I remember reading a book once discussing the 5 different love languages that we as people exhibit. I don't remember the author, but I do remember most of the premise of the book. A quick summary is that we each possess a dominant love language and usually most of us have a secondary love language as well. The love languages are 1. quality time 2. touch 3. acts of service 4. kind words 5. gifts.
Here is how it works: I am a quality time person. Please do not buy me a gift without planning on spending some time with me. I look at that as trying to buy my love. It becomes offensive to me because I appreciate being with the giver more than the gift. One Mother's Day my kids wanted to buy me something nice. They had put their money together and were trying to come up with a gift. I intervened and told them I knew exactly what I wanted for Mother' s Day and it didn't cost a dime. I wanted them to spend the day planting the garden with Michael and I COMPLETE with smiles on their faces. I had more fun that day being together as a family spending time accomplishing something productive than any gift could have provided me.
My other love language is acts of service. If one of my children or husband wants to show me they really care, then do something to help me. Our oldest son has figured this out. He knows to show me he really cares about me all he has to do is clean the kitchen WITHOUT being asked. Wow, clean counter tops really grab my heart!
My husband is different from me. His primary love language is touch. I am not just talking about husband and wife relations, but really taking the time to touch him. I try to remember to rub his shoulders when I walk by him sitting at the kitchen table. I know he loves it when I give him a hug out of the blue. This is what speaks love to him. I also see him as needing quality time to show him that I love him. This is great because we both value that one!
Often times we run into trouble as a married couple when we push our love langauge on our spouse. Let me explain. I dragged our children to Michael's shop one day and told them that we were going to bless their dad by cleaning his shop from top to bottom. We spent a lot of time cleaning and we did a fine job if I do say so myself. When he came home, I was very excited for him to go to his shop and see what we did for him. (Remember I like acts of service). He was not near as excited as I expected. He was thankful, but fireworks of love didn't gush from him. At first I was a bit irritated. After all I could have spent my day doing something much better. I realized that although he appreciated it I wanted him to feel the same way I would have felt had he cleaned my house.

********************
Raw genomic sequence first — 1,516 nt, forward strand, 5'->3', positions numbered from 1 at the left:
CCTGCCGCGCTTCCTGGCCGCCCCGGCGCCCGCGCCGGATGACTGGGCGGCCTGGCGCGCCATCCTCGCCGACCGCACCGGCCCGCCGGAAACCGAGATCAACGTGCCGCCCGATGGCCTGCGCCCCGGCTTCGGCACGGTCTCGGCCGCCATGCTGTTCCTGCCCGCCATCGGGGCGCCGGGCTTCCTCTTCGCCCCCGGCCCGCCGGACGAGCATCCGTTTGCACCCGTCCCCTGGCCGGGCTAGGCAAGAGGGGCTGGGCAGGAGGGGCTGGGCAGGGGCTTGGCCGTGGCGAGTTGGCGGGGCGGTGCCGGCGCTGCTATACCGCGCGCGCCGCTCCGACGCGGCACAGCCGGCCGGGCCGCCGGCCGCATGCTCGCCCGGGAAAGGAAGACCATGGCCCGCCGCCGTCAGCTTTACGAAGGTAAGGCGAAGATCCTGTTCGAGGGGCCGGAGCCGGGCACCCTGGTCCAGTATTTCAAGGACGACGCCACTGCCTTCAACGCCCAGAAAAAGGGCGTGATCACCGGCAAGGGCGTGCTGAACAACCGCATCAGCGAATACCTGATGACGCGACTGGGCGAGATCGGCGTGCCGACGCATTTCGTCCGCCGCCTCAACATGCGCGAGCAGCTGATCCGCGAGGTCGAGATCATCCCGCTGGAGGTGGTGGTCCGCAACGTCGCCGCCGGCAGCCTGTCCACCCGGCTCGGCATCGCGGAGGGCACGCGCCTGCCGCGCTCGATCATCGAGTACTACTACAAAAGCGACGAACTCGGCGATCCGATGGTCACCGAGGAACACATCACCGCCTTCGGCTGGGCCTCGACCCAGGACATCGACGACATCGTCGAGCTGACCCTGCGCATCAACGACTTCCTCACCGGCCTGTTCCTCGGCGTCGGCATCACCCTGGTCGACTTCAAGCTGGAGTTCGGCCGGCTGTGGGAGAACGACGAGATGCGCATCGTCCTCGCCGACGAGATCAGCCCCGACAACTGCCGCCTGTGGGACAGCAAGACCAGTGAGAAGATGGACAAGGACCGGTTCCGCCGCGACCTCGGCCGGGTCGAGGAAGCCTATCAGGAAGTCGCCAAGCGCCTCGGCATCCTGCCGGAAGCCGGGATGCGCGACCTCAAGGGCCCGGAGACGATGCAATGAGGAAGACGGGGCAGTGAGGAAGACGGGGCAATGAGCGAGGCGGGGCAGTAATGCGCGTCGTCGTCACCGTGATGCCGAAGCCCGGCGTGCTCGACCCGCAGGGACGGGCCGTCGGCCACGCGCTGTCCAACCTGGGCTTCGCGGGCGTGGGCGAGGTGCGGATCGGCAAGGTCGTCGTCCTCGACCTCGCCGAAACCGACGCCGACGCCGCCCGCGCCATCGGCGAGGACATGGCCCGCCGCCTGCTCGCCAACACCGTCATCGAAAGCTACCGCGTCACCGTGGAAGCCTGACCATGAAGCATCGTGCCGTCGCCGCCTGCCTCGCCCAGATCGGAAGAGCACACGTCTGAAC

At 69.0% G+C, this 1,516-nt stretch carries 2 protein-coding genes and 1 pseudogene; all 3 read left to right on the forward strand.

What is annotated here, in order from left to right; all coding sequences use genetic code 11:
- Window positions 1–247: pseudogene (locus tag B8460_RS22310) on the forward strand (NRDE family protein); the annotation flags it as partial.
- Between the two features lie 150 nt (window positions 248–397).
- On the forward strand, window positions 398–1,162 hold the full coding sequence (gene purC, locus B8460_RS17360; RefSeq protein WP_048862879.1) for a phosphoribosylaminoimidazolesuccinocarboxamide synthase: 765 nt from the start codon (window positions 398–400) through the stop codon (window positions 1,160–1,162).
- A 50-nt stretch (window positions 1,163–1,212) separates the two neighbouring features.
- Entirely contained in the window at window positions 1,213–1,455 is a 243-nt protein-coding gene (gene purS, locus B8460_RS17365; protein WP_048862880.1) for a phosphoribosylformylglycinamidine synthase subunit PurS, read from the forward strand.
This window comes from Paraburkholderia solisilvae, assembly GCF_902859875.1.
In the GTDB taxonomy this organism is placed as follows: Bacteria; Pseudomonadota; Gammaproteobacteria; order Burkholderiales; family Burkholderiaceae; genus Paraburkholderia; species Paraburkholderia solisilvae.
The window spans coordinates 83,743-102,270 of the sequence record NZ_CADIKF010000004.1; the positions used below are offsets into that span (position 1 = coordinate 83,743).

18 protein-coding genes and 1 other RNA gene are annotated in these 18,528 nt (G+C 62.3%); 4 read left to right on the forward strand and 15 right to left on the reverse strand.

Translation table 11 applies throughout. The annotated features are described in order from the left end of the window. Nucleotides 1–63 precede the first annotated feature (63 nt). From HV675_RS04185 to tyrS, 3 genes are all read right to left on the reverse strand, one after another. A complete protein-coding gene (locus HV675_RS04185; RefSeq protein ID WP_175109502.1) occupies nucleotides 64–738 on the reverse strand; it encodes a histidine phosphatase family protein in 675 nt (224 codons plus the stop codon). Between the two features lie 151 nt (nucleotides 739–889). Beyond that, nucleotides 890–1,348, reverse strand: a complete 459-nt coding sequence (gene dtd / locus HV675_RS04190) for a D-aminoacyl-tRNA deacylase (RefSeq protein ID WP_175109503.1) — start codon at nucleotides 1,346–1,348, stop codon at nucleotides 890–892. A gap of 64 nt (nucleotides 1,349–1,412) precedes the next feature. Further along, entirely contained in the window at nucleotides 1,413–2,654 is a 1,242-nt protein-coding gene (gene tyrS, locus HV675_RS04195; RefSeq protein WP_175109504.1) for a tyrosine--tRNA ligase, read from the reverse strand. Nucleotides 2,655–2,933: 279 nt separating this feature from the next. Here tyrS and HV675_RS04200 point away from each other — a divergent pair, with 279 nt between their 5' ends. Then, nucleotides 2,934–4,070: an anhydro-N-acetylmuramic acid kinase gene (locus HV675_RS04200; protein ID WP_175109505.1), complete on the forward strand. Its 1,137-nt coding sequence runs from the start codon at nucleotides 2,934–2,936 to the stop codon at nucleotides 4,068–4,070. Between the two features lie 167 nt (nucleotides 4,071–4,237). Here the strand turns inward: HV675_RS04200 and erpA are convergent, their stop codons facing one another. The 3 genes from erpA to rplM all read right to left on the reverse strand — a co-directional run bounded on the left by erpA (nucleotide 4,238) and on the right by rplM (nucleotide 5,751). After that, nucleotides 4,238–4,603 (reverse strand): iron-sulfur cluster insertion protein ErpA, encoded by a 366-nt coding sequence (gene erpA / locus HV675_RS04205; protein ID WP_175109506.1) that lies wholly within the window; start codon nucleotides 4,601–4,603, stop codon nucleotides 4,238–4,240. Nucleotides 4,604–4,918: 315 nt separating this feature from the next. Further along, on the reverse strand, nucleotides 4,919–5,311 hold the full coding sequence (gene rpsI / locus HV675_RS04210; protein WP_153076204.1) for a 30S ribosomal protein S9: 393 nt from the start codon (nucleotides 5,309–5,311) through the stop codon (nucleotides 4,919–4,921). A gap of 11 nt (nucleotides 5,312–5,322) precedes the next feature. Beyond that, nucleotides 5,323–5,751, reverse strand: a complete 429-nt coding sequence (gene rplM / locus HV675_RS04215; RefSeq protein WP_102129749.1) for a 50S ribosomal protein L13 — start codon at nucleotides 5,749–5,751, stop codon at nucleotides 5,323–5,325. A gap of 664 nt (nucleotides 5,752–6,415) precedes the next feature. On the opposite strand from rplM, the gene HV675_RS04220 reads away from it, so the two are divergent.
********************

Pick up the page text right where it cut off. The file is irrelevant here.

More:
I am not big into gifts, but upon occassion I do come up with a great idea and I act upon that. One year for Michael's birthday I took our son and we picked out the exact deer stand that Michael had been wanting. This was a huge surprise for him. This was out of the ordinary in our home. I expected him to be thrilled beyond measure. He appreciated the gift, but he didn't make that big of deal of it. I could have been hurt by his response, but I know that for him gifts are not that big of a deal so he doesn't just jump up and down about a gift.
Our children also have their love language as well. For instance, I have two boys that have the primary love language of touch. Both of these boys will curl up on the couch with me any chance they get. Our 16 year old has no problem laying his head on my shoulder even in public! He loves me to come and scratch his back without asking me. Our second son is not that way. He is much more of a quality time type person. He will seek us out to spend time doing something meaningful with him. This is the way we show him we really value him and care about him.
Our daughter is a gift giver and receiver. (I use to think that this love language was a bit on the selfish side, but Hope has totally changed my perception of this). She will start at least one month in advance when she wants to give a gift. For Michael's birthday, she was telling me the day AFTER Christmas that we needed to start thinking about her Daddy's birthday. That was well over 2 months away, and it wasn't even in my thoughts. She spent 2 weeks before his birthday cutting out decorations and making plans. She even got her brother involved in her plans. She spent a long time making her dad a picture scrapbook of farm animals and pictures of her and him. She had it made and wrapped a week before the day. She put much of herself into making his birthday a special day. She also sees gifts that she receives as acts of love. I didn't understand that way of thinking at first. She has helped me grow in this area so much.
A few years past, Michael grabbed something for Hope for Valentine's Day. It was a small gift and very out of the ordinary because he and I don't celebrate this holiday at all. That gift touched her heart so much. She felt such a love for her dadddy because he took a few extra minutes to do something special just for her. He quickly realized that this was something that they would enjoy for years to come. Hope and her Dad still make valentine's day special. This year he is looking for her a bunny. She has wanted a rabbit for sometime, and he has told her for well over a year that he would get one for her. I purchased a used cage, and now all he has to do is to come up with a rabbit. (Too bad he can't just pull one out of his hat)!
I know this post has gotten a bit long. However, I truly believe that book has saved Michael and I a lot of frustration throughout the years. I try to take into consideration what speaks love to him and do that for him instead of just what I would want somebody to do for me. When I speak HIS love language to him, he always exhibits the reaction that I am expecting and I feel like the queen of his heart.
grace and peace,